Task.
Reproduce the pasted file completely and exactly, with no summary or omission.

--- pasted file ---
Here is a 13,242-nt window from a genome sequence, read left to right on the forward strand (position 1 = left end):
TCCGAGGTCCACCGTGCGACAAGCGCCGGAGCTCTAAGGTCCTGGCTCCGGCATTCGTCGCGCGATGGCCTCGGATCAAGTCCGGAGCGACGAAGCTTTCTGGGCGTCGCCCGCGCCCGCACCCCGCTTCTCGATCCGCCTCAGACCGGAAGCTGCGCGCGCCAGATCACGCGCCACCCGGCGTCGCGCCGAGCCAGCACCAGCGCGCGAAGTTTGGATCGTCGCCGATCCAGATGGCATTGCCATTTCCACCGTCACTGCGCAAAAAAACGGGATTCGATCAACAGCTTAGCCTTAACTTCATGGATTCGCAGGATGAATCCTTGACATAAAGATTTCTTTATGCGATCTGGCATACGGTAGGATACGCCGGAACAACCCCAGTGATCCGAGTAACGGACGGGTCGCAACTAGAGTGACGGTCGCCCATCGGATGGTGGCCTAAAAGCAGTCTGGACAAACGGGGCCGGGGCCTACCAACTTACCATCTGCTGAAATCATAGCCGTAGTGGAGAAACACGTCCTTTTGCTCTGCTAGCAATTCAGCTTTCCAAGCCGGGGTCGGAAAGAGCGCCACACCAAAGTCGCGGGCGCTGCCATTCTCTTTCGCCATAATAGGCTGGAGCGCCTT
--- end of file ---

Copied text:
Here is a 13,242-nt window from a genome sequence, read left to right on the forward strand (position 1 = left end):
TCCGAGGTCCACCGTGCGACAAGCGCCGGAGCTCTAAGGTCCTGGCTCCGGCATTCGTCGCGCGATGGCCTCGGATCAAGTCCGGAGCGACGAAGCTTTCTGGGCGTCGCCCGCGCCCGCACCCCGCTTCTCGATCCGCCTCAGACCGGAAGCTGCGCGCGCCAGATCACGCGCCACCCGGCGTCGCGCCGAGCCAGCACCAGCGCGCGAAGTTTGGATCGTCGCCGATCCAGATGGCATTGCCATTTCCACCGTCACTGCGCAAAAAAACGGGATTCGATCAACAGCTTAGCCTTAACTTCATGGATTCGCAGGATGAATCCTTGACATAAAGATTTCTTTATGCGATCTGGCATACGGTAGGATACGCCGGAACAACCCCAGTGATCCGAGTAACGGACGGGTCGCAACTAGAGTGACGGTCGCCCATCGGATGGTGGCCTAAAAGCAGTCTGGACAAACGGGGCCGGGGCCTACCAACTTACCATCTGCTGAAATCATAGCCGTAGTGGAGAAACACGTCCTTTTGCTCTGCTAGCAATTCAGCTTTCCAAGCCGGGGTCGGAAAGAGCGCCACACCAAAGTCGCGGGCGCTGCCATTCTCTTTCGCCATAATAGGCTGGAGCGCCTT